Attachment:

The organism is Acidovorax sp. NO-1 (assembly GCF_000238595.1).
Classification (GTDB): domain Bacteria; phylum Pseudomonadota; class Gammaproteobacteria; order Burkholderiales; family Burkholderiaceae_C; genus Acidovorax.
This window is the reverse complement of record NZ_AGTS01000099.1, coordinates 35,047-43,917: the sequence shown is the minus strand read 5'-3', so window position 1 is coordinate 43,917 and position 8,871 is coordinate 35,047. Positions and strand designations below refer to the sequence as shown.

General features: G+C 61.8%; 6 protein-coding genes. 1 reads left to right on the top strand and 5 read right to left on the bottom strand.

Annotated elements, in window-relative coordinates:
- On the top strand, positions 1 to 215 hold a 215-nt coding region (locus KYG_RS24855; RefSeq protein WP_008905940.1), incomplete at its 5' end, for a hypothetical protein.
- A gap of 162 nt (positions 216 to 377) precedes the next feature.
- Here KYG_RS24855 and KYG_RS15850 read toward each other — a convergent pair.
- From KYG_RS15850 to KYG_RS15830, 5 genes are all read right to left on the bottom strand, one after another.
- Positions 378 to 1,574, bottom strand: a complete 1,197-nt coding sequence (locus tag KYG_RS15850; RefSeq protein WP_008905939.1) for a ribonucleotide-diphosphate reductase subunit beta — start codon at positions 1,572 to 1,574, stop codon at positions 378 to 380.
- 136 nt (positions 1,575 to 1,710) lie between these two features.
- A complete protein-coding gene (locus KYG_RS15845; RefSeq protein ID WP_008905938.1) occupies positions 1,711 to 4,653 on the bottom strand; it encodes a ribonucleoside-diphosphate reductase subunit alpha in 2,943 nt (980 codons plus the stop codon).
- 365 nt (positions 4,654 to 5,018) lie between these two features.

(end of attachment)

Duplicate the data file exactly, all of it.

The organism is Acidovorax sp. NO-1 (assembly GCF_000238595.1).
Classification (GTDB): domain Bacteria; phylum Pseudomonadota; class Gammaproteobacteria; order Burkholderiales; family Burkholderiaceae_C; genus Acidovorax.
This window is the reverse complement of record NZ_AGTS01000099.1, coordinates 35,047-43,917: the sequence shown is the minus strand read 5'-3', so window position 1 is coordinate 43,917 and position 8,871 is coordinate 35,047. Positions and strand designations below refer to the sequence as shown.

General features: G+C 61.8%; 6 protein-coding genes. 1 reads left to right on the top strand and 5 read right to left on the bottom strand.

Annotated elements, in window-relative coordinates:
- On the top strand, positions 1 to 215 hold a 215-nt coding region (locus KYG_RS24855; RefSeq protein WP_008905940.1), incomplete at its 5' end, for a hypothetical protein.
- A gap of 162 nt (positions 216 to 377) precedes the next feature.
- Here KYG_RS24855 and KYG_RS15850 read toward each other — a convergent pair.
- From KYG_RS15850 to KYG_RS15830, 5 genes are all read right to left on the bottom strand, one after another.
- Positions 378 to 1,574, bottom strand: a complete 1,197-nt coding sequence (locus tag KYG_RS15850; RefSeq protein WP_008905939.1) for a ribonucleotide-diphosphate reductase subunit beta — start codon at positions 1,572 to 1,574, stop codon at positions 378 to 380.
- 136 nt (positions 1,575 to 1,710) lie between these two features.
- A complete protein-coding gene (locus KYG_RS15845; RefSeq protein ID WP_008905938.1) occupies positions 1,711 to 4,653 on the bottom strand; it encodes a ribonucleoside-diphosphate reductase subunit alpha in 2,943 nt (980 codons plus the stop codon).
- 365 nt (positions 4,654 to 5,018) lie between these two features.